unitary authority A unitary authority is a local authority Local government is a generic term for the lowest tiers of public administration Public administration is the implementation of public policy, government policy and also an academic discipline that s ...
, the
Borough of Milton Keynes The Borough of Milton Keynes is a unitary authority A unitary authority is a local authority for a place's borough which is responsible for all local government functions within its area or performs additional functions which elsewhere in the re ...
; for ceremonial purposes Milton Keynes remains part of Buckinghamshire. The administration of the remainder of the county continued to be called Buckinghamshire County Council. Buckinghamshire County Council was a large employer in the county and provided a variety of services, including education (schools, adult education and youth services), social services, highways, libraries, County Archives and Record Office, the County Museum and the
Roald Dahl Children's Gallery The Roald Dahl Children's Gallery is a children's museum that uses characters and themes from the books of Roald Dahl to stimulate children's interest in science, history and literature. It is located on Church Street, Aylesbury, Buckinghamshire, ...
in Aylesbury, consumer services and some aspects of waste disposal and planning.


Buckinghamshire Council (2020 onwards)

Buckinghamshire Council Buckinghamshire Council is a Unitary authorities of England, unitary Local Government in England, local authority in England, the area of which comprises most of the ceremonial county of Buckinghamshire. It was created in April 2020 from the area ...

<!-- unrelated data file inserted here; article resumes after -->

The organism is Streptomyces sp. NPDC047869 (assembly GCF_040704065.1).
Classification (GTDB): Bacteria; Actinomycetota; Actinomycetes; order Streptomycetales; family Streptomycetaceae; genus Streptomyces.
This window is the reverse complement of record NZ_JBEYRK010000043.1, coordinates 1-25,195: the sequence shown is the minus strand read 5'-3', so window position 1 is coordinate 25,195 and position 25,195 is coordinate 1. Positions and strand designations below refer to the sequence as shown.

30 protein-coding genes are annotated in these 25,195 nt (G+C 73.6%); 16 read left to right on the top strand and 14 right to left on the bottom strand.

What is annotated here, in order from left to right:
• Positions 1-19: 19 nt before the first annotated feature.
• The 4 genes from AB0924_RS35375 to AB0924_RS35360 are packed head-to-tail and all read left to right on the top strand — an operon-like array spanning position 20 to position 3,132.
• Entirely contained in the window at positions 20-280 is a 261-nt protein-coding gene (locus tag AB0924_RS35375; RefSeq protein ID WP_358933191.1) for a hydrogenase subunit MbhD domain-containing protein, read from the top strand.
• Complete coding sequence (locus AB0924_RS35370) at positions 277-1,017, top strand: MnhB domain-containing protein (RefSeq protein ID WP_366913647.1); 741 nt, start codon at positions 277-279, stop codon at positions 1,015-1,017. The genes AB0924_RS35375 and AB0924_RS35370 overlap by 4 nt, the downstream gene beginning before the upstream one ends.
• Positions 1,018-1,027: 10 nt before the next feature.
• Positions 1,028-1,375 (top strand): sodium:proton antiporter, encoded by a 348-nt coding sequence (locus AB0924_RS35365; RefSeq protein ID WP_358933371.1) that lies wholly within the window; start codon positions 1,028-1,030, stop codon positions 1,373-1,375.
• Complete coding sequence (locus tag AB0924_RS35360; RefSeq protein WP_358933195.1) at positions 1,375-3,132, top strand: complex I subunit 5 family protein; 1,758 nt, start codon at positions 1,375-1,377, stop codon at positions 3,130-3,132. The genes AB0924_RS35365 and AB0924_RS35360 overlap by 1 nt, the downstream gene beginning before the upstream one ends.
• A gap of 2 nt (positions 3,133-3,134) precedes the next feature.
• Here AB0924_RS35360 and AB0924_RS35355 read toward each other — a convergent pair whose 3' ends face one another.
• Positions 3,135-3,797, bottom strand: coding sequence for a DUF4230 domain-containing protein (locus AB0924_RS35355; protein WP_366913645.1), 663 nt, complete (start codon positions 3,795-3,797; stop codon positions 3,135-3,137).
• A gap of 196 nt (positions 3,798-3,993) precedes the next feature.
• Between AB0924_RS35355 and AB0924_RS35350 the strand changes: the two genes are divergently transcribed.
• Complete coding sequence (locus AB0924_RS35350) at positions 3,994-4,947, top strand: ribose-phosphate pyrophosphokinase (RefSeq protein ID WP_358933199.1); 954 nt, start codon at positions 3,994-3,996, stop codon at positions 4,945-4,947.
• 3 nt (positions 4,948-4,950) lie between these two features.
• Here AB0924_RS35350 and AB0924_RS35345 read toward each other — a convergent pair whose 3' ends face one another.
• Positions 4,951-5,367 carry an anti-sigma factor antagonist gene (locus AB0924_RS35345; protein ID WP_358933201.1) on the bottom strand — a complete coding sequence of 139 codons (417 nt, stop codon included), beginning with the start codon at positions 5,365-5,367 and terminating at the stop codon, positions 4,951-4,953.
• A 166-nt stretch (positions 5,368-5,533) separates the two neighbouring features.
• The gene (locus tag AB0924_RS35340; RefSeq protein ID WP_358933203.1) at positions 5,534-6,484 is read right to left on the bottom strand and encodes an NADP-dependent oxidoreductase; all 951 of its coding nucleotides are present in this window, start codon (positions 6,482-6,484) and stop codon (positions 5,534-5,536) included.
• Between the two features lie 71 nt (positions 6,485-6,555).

is a unitary authority covering most of the ceremonial county of Buckinghamshire. It was created in April 2020 from the areas that were previously administered by
Buckinghamshire County Council Buckinghamshire County Council was the upper-tier local authority Local government is a generic term for the lowest tiers of public administration within a particular sovereign state A sovereign state is a political entity that is represen ...
and the district councils of
South Bucks South Bucks was one of four Non-metropolitan district, local government districts in the non-metropolitan county of Buckinghamshire, in South East England. The district was formed on 1 April 1974 by the Local Government Act 1972, by the amalgamat ...
, Chiltern,
WycombeWycombe may refer to: *Wycombe, Pennsylvania, a village in Wrightstown Township, United States *Wycombe, Queensland, Australia *High Wycombe, Buckinghamshire, England **Wycombe District, a local government district surrounding High Wycombe in Buckin ...
,
Aylesbury Vale The Aylesbury Vale (or Vale of Aylesbury) is a geographical region in Buckinghamshire Buckinghamshire (), abbreviated Bucks, is a ceremonial county in South East England that borders Greater London to the south-east, Berkshire to the south ...
.


Milton Keynes Council

Milton Keynes Council Milton Keynes Council is the local authority of the Borough of Milton Keynes in Buckinghamshire, England. It is a Unitary authorities of England, unitary authority, having the powers of a non-metropolitan county and Non-metropolitan district, d ...